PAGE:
Are You Making These 6 Retirement Planning Mistakes?

Young couple plans for retirement

Planning for retirement can be exciting, anxiety-inducing and complicated. Sometimes even planning further than the weekend is impossible, so to plan your entire work-free retirement? That seems like a lot to handle.

When you’re planning something this big, it makes sense that you’d stumble, get turned around and make mistakes once in a while. Below are some common mistakes to avoid when you set out on your retirement planning journey.

Avoid these 6 mistakes when crafting your retirement plan


Even if retirement seems light-years in the future, it’s never too early to start planning. Ignoring it is actually more stressful than working out a plan, according to contributor Michael Conway.

“To start, write down your current financial needs and future goals. Most important, seek help. Professional advisors can see the hidden gaps in your planning that might hurt your financial future,” Conway advises.

2.Putting all your eggs in one basket

Relying solely on one investment or type of investment, stock, bond or account will limit the scope of your retirement.

To avoid being a one-trick pony of retirement funds that only fixate on the rate of return, U.S. News & World Report contributor Maryalene LaPonsie recommends you establish a diversified portfolio which includes a variety of fund types.

3.Forgetting beneficiaries

Retirement plans, paperwork and accounts need to be protected. Forgetting to assign beneficiaries to all of your retirement avenues (including an IRA) can detrimentally impact its worth and leave your loved ones in a mess of red tape, according to contributor Mike Piershale.

Plan ahead and think about who should benefit from your planning in case you can’t. A spouse or sibling is probably a safe bet, but think about what works for your situation.

Middle-aged couple planning for retirement

4.Neglecting to plan for today

With all the focus on the tomorrows to come after you’ve stopped working, it can be easy to forget about the now.

In addition to planning for your retirement Conway advises earmarking necessary funds for your mortgage, children’s college tuition and car loans. He also advises you to prepare a well-padded emergency nest egg for when life decides to throw you a curveball.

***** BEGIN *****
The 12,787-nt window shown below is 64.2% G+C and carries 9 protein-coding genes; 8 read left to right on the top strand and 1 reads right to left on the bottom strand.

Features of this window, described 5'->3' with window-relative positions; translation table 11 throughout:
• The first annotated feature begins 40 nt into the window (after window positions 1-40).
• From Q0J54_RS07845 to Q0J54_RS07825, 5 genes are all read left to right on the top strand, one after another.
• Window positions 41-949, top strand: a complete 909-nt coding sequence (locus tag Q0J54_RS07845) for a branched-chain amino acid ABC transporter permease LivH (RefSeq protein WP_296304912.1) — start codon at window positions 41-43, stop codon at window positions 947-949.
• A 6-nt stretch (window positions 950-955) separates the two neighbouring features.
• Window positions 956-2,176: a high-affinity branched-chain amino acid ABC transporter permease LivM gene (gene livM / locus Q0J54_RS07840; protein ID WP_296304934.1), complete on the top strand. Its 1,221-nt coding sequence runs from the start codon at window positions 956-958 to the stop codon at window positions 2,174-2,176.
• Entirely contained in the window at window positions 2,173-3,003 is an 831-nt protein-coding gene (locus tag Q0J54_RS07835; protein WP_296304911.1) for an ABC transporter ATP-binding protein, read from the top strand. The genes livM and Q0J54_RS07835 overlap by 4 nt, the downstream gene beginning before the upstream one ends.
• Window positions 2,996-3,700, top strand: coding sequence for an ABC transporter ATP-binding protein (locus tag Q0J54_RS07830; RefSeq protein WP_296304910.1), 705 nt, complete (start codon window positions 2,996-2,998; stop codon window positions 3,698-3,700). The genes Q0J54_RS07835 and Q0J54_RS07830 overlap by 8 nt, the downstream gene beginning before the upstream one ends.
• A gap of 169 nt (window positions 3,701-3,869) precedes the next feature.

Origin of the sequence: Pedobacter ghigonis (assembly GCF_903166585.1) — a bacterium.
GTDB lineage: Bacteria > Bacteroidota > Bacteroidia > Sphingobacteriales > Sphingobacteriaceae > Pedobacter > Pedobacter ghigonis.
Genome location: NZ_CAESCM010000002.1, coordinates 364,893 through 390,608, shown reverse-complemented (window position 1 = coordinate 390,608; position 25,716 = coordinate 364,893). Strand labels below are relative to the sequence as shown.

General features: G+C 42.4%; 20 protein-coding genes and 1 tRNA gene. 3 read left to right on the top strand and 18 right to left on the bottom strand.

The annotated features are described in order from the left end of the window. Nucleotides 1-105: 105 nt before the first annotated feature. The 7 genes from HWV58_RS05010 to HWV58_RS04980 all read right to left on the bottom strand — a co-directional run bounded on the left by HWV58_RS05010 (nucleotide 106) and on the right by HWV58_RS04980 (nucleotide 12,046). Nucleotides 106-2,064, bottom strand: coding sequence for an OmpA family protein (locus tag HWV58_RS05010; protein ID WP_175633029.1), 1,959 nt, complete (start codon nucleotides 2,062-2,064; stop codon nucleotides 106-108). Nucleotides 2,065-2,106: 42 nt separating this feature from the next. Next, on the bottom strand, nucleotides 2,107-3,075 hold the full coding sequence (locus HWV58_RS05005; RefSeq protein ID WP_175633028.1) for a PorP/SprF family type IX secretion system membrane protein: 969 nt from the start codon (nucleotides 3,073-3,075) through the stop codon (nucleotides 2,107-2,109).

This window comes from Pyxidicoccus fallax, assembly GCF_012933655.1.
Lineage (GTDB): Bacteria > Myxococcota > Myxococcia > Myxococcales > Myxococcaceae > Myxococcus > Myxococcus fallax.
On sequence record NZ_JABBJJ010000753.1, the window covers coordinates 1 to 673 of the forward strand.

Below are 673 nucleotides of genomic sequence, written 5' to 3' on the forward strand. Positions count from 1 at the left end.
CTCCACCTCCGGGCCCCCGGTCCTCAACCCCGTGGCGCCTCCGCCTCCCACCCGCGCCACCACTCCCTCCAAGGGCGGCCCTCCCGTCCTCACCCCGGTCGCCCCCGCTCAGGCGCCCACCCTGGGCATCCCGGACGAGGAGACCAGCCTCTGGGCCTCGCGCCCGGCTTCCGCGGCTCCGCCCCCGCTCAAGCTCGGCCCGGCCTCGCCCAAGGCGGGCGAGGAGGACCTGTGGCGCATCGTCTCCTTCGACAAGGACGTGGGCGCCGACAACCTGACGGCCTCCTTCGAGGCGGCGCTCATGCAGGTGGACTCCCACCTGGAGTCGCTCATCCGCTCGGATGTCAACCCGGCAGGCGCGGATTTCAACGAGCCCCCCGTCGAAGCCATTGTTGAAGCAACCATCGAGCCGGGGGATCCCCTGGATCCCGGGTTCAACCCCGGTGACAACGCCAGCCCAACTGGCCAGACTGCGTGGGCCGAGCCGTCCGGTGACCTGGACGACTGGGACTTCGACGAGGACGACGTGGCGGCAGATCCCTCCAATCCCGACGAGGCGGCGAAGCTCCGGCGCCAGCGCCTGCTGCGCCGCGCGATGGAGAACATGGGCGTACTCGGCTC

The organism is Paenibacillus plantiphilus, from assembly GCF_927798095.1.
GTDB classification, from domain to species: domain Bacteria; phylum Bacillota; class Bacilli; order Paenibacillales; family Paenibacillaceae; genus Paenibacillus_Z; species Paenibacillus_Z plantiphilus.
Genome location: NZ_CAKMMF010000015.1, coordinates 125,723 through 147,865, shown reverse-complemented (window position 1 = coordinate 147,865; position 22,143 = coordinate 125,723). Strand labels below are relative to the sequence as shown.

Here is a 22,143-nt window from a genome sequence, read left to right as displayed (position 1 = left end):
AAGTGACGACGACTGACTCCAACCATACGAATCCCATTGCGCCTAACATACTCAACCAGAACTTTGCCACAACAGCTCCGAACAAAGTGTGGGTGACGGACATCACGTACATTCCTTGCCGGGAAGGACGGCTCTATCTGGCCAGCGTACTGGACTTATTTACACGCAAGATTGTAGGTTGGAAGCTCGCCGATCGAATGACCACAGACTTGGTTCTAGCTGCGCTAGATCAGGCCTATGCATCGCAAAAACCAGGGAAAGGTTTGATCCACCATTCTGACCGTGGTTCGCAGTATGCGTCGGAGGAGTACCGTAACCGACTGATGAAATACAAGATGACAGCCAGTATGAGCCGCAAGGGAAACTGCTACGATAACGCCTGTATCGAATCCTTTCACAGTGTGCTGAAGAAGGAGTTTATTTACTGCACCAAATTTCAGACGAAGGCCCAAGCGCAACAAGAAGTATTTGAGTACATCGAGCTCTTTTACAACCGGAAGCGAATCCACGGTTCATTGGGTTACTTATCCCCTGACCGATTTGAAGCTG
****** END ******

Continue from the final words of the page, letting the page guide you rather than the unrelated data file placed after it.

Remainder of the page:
Do you know how much you need to save for a secure retirement? Use our retirement plan calculator to find out!

5.Missing the fine print

The world of finance is fraught with fine print, stipulations and penalties. If you don’t pay close attention to every detail, such as conditions for rolling over a company retirement plan into an IRA, you could suffer from potentially steep and definitely annoying penalties that will rob you of your account’s full worth, according to Piershale.

Working with a financial advisor can help make this process easier because they know all the ins and outs of various plans and contracts.

6.Ignoring your retirement plan

You’ve done the hard work — dedicated countless years to the workforce, sought out advice from a reputable financial planner, established a diversified portfolio and officially retired. So, you should be good to coast now, right? Sadly, no.

According to LaPonsie, setting your retirement plans on autopilot is a quick way to negate all your hard work. He instead recommends a yearly review of your financial hopes, dreams and goals.

“In reality, a plan only remains relevant if it constantly evolves to adjust for market conditions and a retiree’s lifestyle needs and goals,” writes LaPonsie.

Need Help With Your Retirement Plan?

Planning for your retirement is an ongoing process and requires the same dedication you give or have given to your working life. You’ll definitely make mistakes, but with some thoughtful planning, attention to detail and trusted advice, you’ll be able to draft a retirement plan that serves you well.

Now is a great time to either review or update your retirement plan. Meet our experienced financial advisors and learn more about what we can help you do. 

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